While Netflix did have a selection of anime before, recent years have seen a much bigger push into new anime licensing and production. It's a completely different kind of world these days for anime fans with Netflix, and it's crossed into a whole new medium with a string of video game adaptations. Taking on Valve's massively popular DOTA 2 franchise, DOTA: Dragon's Blood has a lot of pressure on it to stick the landing. Not only does it have the attention of anime fans, but the attention of gaming fans as well. Fans who have a hit or miss relationship with adaptations.
Even with all of this pressure, DOTA: Dragon's Blood sticks the landing to an impressive degree. Although the series is full of nods to the lore and characters from the world of DOTA 2, it's not entirely necessary to be as invested or even aware of this world as previously established fans of the franchise to jump. DOTA: Dragon's Blood is built from the ground up to kick off a new fantasy anime franchise for Netflix.
Right away fans of the original DOTA 2 will notice how many of the central characters and idea are pulled right from the source material. At the center of DOTA: Dragon's Blood is Davion the Dragon Knight, for example, a skilled dragon slayer (voiced by Yuri Lowenthal) who soon comes across an Eldwurm, an ancient and powerful dragon known as Slyrak (voiced by Tony Todd). Following some unexpected events, the two of them end up trapped in a single body.
Davion's on a quest to free himself from this affliction, but it's not the only running character arc through the series. Showrunner Ashley Edward Miller has a portfolio full of successful adaptation-based projects, and it's clear that the expertise crafted from that previous work is in full effect here. The eight-episode series is paced well as each new episode expands the central roster of characters.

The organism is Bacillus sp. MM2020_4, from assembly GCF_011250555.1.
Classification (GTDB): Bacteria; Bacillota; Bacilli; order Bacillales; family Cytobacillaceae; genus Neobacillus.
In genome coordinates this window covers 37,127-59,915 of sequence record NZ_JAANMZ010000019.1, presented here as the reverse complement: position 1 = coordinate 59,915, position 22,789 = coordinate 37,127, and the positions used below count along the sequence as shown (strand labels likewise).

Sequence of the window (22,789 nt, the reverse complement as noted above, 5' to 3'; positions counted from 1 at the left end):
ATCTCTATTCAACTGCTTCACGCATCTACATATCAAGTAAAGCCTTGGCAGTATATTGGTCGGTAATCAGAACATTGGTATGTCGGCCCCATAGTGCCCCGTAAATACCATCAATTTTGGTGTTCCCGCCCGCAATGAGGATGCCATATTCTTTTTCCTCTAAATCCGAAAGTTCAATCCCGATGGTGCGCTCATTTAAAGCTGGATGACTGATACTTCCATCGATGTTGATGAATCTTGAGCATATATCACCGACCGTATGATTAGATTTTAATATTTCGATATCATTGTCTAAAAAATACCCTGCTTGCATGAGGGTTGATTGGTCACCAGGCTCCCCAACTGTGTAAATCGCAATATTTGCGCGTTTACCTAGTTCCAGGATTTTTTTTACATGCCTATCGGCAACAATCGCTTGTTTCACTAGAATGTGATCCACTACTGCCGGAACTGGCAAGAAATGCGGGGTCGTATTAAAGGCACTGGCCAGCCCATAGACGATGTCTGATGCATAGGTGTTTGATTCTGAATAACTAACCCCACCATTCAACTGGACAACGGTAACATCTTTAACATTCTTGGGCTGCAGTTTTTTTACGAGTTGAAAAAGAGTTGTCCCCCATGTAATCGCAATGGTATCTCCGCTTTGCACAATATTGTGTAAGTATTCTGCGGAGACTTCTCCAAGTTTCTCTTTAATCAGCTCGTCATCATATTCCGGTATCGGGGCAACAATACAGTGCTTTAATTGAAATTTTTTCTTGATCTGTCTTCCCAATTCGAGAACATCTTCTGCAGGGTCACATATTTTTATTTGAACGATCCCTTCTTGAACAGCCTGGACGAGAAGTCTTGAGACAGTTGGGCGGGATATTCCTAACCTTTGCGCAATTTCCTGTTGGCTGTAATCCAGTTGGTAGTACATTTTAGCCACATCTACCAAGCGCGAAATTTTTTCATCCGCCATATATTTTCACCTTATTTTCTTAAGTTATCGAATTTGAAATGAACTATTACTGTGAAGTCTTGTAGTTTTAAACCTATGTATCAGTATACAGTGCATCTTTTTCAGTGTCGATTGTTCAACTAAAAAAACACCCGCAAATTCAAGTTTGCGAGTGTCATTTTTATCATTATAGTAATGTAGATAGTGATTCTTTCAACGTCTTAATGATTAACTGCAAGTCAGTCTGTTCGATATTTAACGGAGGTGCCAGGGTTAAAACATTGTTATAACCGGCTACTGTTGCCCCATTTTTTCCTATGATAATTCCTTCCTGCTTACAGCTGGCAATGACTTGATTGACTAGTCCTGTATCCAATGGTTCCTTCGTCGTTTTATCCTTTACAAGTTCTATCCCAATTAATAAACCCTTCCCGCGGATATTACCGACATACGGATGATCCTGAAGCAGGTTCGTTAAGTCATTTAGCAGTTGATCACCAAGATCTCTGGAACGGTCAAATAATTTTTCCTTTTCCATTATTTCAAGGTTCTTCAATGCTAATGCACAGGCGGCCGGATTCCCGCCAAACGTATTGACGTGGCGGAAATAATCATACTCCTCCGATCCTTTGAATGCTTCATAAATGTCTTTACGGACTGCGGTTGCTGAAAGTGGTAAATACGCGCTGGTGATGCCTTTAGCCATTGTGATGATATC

Each one also slowly introduces its massive world and various factions therein. With multiple universes, eight powerful dragons representing multiple elements and forces, and numerous sides and perspectives, it's a lot of ground covered, in retrospect. With a central cast that's compelling in their own ways who also grow and change, the entire experience then feels like a natural progression that builds on itself in multiple facets at the same time.
Enhancing the experience is the animation provided by Studio Mir. Ki Hyun Ryu, who also worked on The Legend of Korra and Voltron: Legendary Defender, oversees a team that delivers the same quality of action animation fans of their works have become accustomed to. The CG animation all fits, but it does have a small impact on the way blood splatter looks. Either way, fans of slick-looking action full of bloody consequence will undoubtedly have a good time.
If there's one main thing that's clear about DOTA: Dragon's Blood, it's just a fun time. It's full of fun fantasy lore that an inexperienced DOTA 2 fan like me enjoyed while offering breezy episodes full of wit, charm, and great-looking fights. Here's hoping for more.
Rating: 4 out of 5
DOTA: Dragon's Blood is now streaming on Netflix.